Birmingham City Council spent almost £200,000 on controversial safety tests for grave headstones in just four years, it has emerged.
The money was handed to private contractors Memsafe which are paid according to the number of inspections it carries out.
The figure is three times greater than the fee when the council conducted checks on cemeteries itself.
Between 2004 and 2007, when inspections were performed by the council’s in-house team, the cost was only £59,000 and 4,000 headstones were examined.
From 2004 to 2007, with Memsafe in charge, the cost spiralled to £196,640, and 60,000 headstones were tested.
Only about 12 per cent were found to be faulty, a figure in line with the national average.
The National Association of Memorial Masons said the tests are a waste of money, and only eight people are believed to have been killed in the UK by falling headstones in the past 30 years.
Birmingham City Council has been unable to point to a single accident in its graveyards.
Coun Barbara Jackson (Lib Dem Stechford & Yardley North) is calling for urgent changes in the way inspections are conducted.
Coun Jackson (Lib Dem) said: “I have to ask has the time come to review the criteria to make sure testing isn’t carried out on a payment by results basis?”
The council has previously refused to state how much it pays Wales-based specialists Memsafe to carry out topple tests – where headstones are subjected to pressure to see whether they are in danger of falling over.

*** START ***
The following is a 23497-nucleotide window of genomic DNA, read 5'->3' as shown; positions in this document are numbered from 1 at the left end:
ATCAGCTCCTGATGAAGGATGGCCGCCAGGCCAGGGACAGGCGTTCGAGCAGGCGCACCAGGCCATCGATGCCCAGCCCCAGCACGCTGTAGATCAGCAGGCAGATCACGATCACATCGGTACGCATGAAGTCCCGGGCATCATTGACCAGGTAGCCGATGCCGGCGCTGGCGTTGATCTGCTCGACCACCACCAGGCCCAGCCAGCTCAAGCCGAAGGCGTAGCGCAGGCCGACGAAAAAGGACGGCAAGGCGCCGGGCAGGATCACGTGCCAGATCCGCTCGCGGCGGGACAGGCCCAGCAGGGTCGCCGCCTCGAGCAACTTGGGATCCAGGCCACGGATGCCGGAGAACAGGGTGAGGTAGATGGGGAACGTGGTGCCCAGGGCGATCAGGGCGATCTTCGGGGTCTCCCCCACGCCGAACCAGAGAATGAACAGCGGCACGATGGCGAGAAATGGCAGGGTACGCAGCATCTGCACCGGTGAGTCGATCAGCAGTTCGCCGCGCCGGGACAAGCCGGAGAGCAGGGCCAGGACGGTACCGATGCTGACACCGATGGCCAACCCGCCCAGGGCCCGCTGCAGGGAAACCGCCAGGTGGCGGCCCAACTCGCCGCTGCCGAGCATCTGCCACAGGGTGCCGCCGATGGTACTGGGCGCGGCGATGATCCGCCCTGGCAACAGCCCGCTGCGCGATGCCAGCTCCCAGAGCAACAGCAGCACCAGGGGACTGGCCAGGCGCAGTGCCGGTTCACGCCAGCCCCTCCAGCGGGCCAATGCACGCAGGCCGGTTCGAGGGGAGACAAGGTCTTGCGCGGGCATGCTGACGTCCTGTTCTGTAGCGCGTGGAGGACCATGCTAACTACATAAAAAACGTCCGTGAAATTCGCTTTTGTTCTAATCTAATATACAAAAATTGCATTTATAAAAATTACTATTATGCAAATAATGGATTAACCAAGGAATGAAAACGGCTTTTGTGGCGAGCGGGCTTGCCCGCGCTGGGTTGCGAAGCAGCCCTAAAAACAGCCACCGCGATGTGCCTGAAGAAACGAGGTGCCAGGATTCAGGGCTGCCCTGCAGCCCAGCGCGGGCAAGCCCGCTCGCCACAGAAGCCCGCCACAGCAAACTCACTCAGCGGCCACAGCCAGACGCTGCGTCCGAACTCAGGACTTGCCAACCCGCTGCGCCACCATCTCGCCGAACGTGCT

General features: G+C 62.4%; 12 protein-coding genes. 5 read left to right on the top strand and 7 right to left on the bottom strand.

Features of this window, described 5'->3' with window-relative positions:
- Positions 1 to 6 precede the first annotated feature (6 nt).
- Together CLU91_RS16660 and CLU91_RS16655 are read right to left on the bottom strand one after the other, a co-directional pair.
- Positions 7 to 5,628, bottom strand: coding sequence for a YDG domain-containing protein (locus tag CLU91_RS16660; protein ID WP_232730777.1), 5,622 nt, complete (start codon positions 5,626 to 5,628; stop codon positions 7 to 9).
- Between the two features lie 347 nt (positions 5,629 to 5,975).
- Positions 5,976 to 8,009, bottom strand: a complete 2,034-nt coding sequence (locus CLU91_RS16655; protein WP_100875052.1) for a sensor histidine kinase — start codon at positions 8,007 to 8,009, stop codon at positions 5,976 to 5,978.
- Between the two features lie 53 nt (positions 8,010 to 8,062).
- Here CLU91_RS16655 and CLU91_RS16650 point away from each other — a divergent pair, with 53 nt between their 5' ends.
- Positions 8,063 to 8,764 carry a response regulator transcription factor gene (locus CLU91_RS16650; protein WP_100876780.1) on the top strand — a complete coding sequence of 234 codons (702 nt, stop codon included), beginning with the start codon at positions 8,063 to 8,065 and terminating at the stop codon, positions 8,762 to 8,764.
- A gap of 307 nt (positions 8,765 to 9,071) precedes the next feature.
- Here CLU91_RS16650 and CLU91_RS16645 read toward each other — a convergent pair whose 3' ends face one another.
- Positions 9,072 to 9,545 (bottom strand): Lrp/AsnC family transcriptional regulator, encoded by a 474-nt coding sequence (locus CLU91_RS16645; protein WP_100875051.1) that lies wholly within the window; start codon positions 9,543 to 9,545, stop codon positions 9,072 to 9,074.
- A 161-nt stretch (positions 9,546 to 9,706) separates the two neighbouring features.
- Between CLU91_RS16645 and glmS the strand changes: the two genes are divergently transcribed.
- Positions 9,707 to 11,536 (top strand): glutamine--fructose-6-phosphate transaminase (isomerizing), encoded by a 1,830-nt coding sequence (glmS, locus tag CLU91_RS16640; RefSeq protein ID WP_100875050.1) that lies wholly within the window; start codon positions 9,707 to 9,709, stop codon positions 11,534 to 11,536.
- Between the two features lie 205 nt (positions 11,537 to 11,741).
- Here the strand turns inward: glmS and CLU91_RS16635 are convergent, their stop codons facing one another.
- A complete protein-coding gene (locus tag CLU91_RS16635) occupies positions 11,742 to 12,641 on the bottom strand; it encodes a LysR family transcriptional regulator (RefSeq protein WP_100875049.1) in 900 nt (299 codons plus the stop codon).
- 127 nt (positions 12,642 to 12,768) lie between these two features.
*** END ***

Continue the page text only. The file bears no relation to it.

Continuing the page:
Those that fall over are tied with wooden posts with plastic straps.
Relatives are then sent letters asking them to pay for repair work which can cost up to £500.
Cabinet member Tim Huxtable revealed the cost for the first time, but insisted the work was necessary.
Coun Huxtable (Con Bournville) said the contractors pushed headstones in the first instance to see whether they were firm in the ground.
Only if there were signs of movement was it necessary to use “properly calibrated instruments” to gauge to strength of the headstones, he added.
He said a decision was taken to hand the contract to Memsafe because the council’s own inspection team was “deemed to be too slow and not cost effective”.
A council spokesman refused to say how much Memsafe was paid to inspect each grave, but the figure was “less than £10”.
The spokesman explained that tests between 2004 and 2007 concentrated on memorials over 5ft in height.
The programme was extended during 2007-2010 to include all memorials, which the council says accounts for the far larger number of headstones tested.
Memsafe declined to comment.